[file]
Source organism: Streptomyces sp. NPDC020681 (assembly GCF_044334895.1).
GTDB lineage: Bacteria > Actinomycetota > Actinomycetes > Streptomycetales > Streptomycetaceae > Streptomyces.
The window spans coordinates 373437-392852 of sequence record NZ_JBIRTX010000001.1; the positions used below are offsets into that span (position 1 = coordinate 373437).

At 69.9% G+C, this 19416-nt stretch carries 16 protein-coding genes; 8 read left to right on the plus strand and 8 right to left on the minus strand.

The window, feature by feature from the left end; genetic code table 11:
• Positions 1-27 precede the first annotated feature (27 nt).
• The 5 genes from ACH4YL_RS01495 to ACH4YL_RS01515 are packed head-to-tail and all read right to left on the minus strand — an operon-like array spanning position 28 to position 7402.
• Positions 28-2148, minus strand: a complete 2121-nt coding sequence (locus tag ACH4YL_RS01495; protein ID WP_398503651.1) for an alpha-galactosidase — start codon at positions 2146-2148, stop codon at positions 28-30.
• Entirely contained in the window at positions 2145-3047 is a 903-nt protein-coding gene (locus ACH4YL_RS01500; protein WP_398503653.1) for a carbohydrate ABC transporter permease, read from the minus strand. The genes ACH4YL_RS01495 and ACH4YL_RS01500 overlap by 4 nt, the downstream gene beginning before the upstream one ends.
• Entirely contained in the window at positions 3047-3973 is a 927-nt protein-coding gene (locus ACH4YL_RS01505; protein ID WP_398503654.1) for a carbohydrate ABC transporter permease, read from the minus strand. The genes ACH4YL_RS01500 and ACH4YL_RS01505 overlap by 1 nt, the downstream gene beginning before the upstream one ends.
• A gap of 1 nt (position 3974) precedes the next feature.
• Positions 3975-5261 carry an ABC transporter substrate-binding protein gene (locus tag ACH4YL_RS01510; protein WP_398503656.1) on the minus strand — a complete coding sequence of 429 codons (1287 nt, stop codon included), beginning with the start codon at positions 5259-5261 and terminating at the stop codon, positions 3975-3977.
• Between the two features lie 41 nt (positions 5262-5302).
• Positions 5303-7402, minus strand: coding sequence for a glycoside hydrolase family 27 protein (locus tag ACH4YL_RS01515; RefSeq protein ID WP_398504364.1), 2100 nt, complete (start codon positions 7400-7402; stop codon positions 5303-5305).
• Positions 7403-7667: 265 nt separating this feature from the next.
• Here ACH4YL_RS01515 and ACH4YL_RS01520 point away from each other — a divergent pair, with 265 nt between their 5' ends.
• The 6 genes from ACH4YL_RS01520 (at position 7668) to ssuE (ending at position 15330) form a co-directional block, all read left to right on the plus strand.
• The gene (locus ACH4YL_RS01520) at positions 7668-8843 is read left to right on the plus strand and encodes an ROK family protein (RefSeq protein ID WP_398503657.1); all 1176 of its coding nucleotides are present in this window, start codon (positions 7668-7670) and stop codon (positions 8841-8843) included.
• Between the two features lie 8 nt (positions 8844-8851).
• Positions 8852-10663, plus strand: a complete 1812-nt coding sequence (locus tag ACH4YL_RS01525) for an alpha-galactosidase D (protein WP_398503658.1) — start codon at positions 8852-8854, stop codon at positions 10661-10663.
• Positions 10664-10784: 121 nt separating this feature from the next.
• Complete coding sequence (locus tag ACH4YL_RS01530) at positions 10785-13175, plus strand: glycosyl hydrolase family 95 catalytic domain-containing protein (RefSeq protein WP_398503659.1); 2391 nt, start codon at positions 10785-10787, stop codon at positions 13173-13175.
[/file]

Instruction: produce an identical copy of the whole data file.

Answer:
Source organism: Streptomyces sp. NPDC020681 (assembly GCF_044334895.1).
GTDB lineage: Bacteria > Actinomycetota > Actinomycetes > Streptomycetales > Streptomycetaceae > Streptomyces.
The window spans coordinates 373437-392852 of sequence record NZ_JBIRTX010000001.1; the positions used below are offsets into that span (position 1 = coordinate 373437).

At 69.9% G+C, this 19416-nt stretch carries 16 protein-coding genes; 8 read left to right on the plus strand and 8 right to left on the minus strand.

The window, feature by feature from the left end; genetic code table 11:
• Positions 1-27 precede the first annotated feature (27 nt).
• The 5 genes from ACH4YL_RS01495 to ACH4YL_RS01515 are packed head-to-tail and all read right to left on the minus strand — an operon-like array spanning position 28 to position 7402.
• Positions 28-2148, minus strand: a complete 2121-nt coding sequence (locus tag ACH4YL_RS01495; protein ID WP_398503651.1) for an alpha-galactosidase — start codon at positions 2146-2148, stop codon at positions 28-30.
• Entirely contained in the window at positions 2145-3047 is a 903-nt protein-coding gene (locus ACH4YL_RS01500; protein WP_398503653.1) for a carbohydrate ABC transporter permease, read from the minus strand. The genes ACH4YL_RS01495 and ACH4YL_RS01500 overlap by 4 nt, the downstream gene beginning before the upstream one ends.
• Entirely contained in the window at positions 3047-3973 is a 927-nt protein-coding gene (locus ACH4YL_RS01505; protein ID WP_398503654.1) for a carbohydrate ABC transporter permease, read from the minus strand. The genes ACH4YL_RS01500 and ACH4YL_RS01505 overlap by 1 nt, the downstream gene beginning before the upstream one ends.
• A gap of 1 nt (position 3974) precedes the next feature.
• Positions 3975-5261 carry an ABC transporter substrate-binding protein gene (locus tag ACH4YL_RS01510; protein WP_398503656.1) on the minus strand — a complete coding sequence of 429 codons (1287 nt, stop codon included), beginning with the start codon at positions 5259-5261 and terminating at the stop codon, positions 3975-3977.
• Between the two features lie 41 nt (positions 5262-5302).
• Positions 5303-7402, minus strand: coding sequence for a glycoside hydrolase family 27 protein (locus tag ACH4YL_RS01515; RefSeq protein ID WP_398504364.1), 2100 nt, complete (start codon positions 7400-7402; stop codon positions 5303-5305).
• Positions 7403-7667: 265 nt separating this feature from the next.
• Here ACH4YL_RS01515 and ACH4YL_RS01520 point away from each other — a divergent pair, with 265 nt between their 5' ends.
• The 6 genes from ACH4YL_RS01520 (at position 7668) to ssuE (ending at position 15330) form a co-directional block, all read left to right on the plus strand.
• The gene (locus ACH4YL_RS01520) at positions 7668-8843 is read left to right on the plus strand and encodes an ROK family protein (RefSeq protein ID WP_398503657.1); all 1176 of its coding nucleotides are present in this window, start codon (positions 7668-7670) and stop codon (positions 8841-8843) included.
• Between the two features lie 8 nt (positions 8844-8851).
• Positions 8852-10663, plus strand: a complete 1812-nt coding sequence (locus tag ACH4YL_RS01525) for an alpha-galactosidase D (protein WP_398503658.1) — start codon at positions 8852-8854, stop codon at positions 10661-10663.
• Positions 10664-10784: 121 nt separating this feature from the next.
• Complete coding sequence (locus tag ACH4YL_RS01530) at positions 10785-13175, plus strand: glycosyl hydrolase family 95 catalytic domain-containing protein (RefSeq protein WP_398503659.1); 2391 nt, start codon at positions 10785-10787, stop codon at positions 13173-13175.